Types of Ballet

by Nathaniel Williams
From the simplest ballet shoes can come great art.

From the simplest ballet shoes can come great art.

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Ballet is a rich and diverse art form. To many outsiders, ballet might seem staid and traditional. Tradition is certainly an essential component of the world's most elegant dance style. But ballet artists around the world continue to innovate. In all, there are three major forms of ballet with many variations.

Classical Ballet: Russian and French

French ballet dates back to the reign of Louis XIV. Russia became a ballet powerhouse much later, but by the 20th century was the undisputed leader in the art form. Russian ballet is precise, clean and pure, without unnecessary embellishment. Dancers are trained to develop their upper body strength to achieve stronger full-body compositions. French ballet is more traditional and less rigid, but still emphasizes elegance and grace rather than virtuosity.

Classical Ballet: Italian

Italian ballet blossomed in the early 19th century and was distinguished by its focus on individual virtuosity. Italian dancers were encouraged to develop personal styles beyond that of the choreographers. Complicated and physically demanding steps are a key component of Italian ballet, with many virtuoso pirouettes, tours and fouettes. As a result, Italian ballet is often the most immediately impressive to casual fans.

Neoclassical Ballet

The legendary Russian dancer and choreographer George Balanchine is acknowledged to have inaugurated neoclassical ballet with his stunningly modern works of dance for the Ballet Russes in the 1920s. Balanchine stripped ballet down to its more essential elements, removing all vestiges of the narrative theatre. Dancers no longer represented literary characters, but pure movement itself. As he continued his work in the 1940s and 1950s when his work became even more spare and abstract.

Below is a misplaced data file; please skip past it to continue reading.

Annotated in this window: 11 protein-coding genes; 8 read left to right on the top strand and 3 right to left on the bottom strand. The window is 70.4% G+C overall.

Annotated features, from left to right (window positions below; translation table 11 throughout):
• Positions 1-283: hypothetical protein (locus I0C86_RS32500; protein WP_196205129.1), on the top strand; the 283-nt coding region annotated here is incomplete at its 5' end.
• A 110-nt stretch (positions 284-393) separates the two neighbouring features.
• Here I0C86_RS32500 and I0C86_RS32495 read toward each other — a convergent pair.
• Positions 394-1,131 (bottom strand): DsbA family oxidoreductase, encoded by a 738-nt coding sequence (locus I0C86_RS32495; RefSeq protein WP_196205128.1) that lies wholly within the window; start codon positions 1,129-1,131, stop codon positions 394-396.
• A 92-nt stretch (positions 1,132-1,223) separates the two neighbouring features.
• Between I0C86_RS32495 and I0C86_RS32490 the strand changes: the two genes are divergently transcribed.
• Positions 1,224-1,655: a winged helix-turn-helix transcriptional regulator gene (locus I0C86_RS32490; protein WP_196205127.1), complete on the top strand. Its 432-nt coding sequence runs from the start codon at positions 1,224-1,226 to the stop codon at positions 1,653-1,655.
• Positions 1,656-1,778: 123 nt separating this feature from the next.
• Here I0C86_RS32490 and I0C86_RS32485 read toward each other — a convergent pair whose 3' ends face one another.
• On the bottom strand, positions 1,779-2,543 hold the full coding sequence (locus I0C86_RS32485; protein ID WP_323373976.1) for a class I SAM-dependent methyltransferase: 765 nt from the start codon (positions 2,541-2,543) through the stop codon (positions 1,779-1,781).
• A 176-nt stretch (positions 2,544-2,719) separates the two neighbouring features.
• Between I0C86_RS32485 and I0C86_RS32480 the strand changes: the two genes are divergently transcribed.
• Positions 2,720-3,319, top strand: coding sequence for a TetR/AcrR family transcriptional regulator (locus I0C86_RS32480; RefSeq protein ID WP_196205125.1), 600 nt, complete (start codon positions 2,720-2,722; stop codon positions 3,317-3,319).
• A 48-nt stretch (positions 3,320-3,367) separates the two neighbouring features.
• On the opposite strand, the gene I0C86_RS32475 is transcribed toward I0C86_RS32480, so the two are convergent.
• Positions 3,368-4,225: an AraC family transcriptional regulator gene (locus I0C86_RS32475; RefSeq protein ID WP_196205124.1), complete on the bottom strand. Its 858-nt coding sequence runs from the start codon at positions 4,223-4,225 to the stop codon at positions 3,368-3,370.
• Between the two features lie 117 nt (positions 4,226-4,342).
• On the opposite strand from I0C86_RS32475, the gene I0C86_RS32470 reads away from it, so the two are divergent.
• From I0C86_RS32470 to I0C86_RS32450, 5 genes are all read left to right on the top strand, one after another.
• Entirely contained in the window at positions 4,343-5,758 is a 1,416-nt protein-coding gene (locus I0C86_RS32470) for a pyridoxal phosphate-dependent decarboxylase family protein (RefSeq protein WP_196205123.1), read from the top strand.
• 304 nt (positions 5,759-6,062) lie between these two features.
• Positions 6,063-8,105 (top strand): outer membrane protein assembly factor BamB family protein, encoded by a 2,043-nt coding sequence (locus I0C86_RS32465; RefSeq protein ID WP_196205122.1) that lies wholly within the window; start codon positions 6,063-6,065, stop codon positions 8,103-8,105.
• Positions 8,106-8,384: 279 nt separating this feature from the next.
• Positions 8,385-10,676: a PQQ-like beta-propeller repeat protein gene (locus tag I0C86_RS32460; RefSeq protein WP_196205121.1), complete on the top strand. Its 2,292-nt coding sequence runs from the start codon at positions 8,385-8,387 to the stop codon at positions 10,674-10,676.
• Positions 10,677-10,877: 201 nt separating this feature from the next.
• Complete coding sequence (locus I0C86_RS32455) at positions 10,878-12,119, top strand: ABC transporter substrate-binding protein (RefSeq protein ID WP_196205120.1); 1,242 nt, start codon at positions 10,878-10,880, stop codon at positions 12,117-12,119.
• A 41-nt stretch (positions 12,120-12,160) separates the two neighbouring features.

Contemporary Ballet

Balanchine's protege Mikhail Baryshnikov was instrumental in the development of contemporary ballet. Contemporary ballet expanded on Balanchine's innovations by introducing elements of modern dance that are outside the traditional range of motion permitted by classical ballet. Contemporary ballet is something of a fusion between this storied art form and the disparate dance styles of the 20th century. Contemporary continues to use traditional pointe shoes, but adheres to few other strict rules. Some contemporary ballets have moved back toward the character and narrative that Balanchine eschewed.

About the Author

Nathaniel Williams has been writing for the web since 2001. He has written for the History News Network, Being There Magazine, Seattle.net and Vote iQ. Williams has a Bachelor of Arts in history from the University of Washington and is a working filmmaker.

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